Very Political Jefferson Built `Wall of Separation'
Witham, Larry, The Washington Times (Washington, DC)
Thomas Jefferson penned his famous phrase about the "wall of separation" between church and state to please partisan supporters and answer critics, according to a new study of his letters.
The phrase was born of politics, not philosophy, according to the chief of manuscripts at the Library of Congress, who researched Jefferson's papers for an exhibit on religion and the Founding Fathers. It opens Thursday at the library's main building.
Documents on display also will show that two days after writing the 1802 letter, the third president began attending weekly worship inside the House of Representatives. Jefferson also allowed worship in federal buildings.
"That phrase about the wall doesn't mean much in light of his behavior, does it?" James H. Hutson, the library's chief of manuscripts, said yesterday.
Supreme Court justices and policy-makers have cited Jefferson's "wall of separation" to prove that the Founders wanted religion and government strictly separated. Over the years, this has affected rulings that ended prayer and religious instruction in public schools, religious displays on public property and state funding to social services provided by religious groups.
Now, however, Mr. Hutson argues that Jefferson did not use the phrase to elucidate what the First Amendment says about religious freedom and the state. "These were political letters," Mr. Hutson said. At the time, presidents wrote to private supporters in carefully calculated ways that would be picked up by partisan newspapers, he said.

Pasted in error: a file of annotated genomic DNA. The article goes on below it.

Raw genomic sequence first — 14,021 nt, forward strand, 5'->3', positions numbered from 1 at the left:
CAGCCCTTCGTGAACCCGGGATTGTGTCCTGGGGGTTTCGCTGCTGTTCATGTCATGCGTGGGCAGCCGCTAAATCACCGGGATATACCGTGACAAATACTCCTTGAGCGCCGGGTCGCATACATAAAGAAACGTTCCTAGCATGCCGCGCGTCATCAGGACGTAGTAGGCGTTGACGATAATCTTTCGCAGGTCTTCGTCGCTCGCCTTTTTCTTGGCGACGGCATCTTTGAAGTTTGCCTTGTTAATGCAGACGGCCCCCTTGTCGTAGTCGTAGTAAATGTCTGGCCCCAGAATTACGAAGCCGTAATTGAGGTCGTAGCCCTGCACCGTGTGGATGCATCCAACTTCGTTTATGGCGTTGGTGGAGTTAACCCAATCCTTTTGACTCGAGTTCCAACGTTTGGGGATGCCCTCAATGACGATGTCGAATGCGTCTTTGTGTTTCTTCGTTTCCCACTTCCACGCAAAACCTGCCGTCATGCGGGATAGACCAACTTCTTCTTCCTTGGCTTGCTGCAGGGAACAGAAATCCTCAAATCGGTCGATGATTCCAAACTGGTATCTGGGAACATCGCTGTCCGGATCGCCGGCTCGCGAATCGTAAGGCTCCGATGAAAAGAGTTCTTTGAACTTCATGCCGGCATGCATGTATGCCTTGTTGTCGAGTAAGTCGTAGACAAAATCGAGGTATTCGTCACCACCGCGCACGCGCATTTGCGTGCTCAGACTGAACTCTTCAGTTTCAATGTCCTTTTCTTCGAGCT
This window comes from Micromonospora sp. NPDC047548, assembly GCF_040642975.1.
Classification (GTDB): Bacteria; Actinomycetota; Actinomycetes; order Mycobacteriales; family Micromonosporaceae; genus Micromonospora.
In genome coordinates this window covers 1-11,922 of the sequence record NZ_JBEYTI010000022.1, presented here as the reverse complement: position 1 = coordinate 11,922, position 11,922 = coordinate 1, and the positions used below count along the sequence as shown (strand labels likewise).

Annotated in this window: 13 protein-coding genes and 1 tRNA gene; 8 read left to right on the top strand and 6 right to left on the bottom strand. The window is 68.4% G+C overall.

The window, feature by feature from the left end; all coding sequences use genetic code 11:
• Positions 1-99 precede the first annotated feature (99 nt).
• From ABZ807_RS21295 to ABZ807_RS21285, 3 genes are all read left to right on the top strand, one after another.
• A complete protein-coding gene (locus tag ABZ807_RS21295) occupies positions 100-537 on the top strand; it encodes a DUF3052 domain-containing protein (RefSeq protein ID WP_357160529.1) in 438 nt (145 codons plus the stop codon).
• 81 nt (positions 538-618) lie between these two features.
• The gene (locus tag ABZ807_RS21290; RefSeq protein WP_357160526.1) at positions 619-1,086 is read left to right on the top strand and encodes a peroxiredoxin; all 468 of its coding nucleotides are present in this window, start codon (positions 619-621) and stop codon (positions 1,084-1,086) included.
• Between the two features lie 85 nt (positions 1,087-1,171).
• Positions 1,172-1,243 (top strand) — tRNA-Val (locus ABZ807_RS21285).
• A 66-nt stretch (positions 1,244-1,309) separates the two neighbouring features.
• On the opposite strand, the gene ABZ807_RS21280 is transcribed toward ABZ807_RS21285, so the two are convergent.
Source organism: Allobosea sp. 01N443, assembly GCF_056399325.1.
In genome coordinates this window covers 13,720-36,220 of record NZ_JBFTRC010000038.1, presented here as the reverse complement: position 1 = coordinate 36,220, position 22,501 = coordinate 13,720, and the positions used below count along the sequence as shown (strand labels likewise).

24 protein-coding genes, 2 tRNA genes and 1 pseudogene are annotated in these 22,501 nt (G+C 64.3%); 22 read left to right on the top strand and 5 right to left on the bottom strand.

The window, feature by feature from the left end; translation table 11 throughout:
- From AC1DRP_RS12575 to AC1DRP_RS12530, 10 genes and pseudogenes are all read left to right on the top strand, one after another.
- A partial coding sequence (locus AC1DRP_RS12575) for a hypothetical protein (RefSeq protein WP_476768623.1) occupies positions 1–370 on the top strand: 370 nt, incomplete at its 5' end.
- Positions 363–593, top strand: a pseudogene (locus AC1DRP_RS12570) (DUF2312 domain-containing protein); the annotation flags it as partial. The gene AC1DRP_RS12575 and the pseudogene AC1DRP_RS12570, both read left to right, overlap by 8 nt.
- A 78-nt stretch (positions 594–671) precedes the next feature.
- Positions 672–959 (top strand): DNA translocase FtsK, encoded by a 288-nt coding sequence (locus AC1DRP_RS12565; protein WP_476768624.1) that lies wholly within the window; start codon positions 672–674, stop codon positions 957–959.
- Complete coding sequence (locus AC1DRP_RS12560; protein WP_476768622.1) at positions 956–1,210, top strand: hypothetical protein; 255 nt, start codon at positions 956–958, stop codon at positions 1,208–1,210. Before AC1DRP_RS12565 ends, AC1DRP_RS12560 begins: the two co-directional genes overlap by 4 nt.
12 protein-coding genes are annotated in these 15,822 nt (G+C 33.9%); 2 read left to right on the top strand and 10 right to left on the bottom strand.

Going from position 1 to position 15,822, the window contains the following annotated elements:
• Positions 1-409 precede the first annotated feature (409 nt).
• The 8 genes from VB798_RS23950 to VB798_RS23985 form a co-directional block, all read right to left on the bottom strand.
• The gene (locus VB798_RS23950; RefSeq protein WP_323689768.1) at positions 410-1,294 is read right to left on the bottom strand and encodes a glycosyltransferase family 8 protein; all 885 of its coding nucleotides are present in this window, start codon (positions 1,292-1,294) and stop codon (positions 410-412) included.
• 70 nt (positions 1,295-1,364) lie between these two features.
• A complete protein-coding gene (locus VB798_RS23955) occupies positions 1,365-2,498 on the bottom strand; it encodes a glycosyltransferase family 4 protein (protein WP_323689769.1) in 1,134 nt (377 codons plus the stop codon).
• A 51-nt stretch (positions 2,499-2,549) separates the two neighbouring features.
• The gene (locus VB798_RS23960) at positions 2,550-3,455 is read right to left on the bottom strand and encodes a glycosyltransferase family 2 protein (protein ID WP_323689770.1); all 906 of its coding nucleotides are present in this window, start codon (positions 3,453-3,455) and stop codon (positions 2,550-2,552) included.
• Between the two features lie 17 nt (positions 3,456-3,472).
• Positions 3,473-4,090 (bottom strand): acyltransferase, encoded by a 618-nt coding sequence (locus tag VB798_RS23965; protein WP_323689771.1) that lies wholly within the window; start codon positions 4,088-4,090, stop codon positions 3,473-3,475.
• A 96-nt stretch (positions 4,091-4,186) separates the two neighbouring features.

The new research got a boost from the FBI's technology division, which helped peer through inked-out lines in the 1802 letter.
"It's a mystery to me why somebody had not tried to investigate this," Mr. Hutson said. "What was under there? Why did Jefferson cross that out?"
Jefferson became president in 1801 after a bruising battle in which his political opponents, the Federalists, claimed that he was an atheist who denigrated religion, with the French Revolution as his model.
His first year in office, Jefferson was criticized by Federalists for not carrying on the tradition of George Washington and John Adams of issuing a proclamation for days of "fastings and thanksgivings."
The Danbury Baptists of Connecticut had sent Jefferson a letter of congratulations on his election, and the president "labored over" a strategic reply that would answer his critics and encourage his Republican supporters, Mr. Hutson said.
"This letter began as a sort of tit for tat, a response to a Federalist insult," Mr. Hutson said.
In the letter's first draft, Mr. Hutson said, Jefferson explained that he did not proclaim days of fastings because the U. …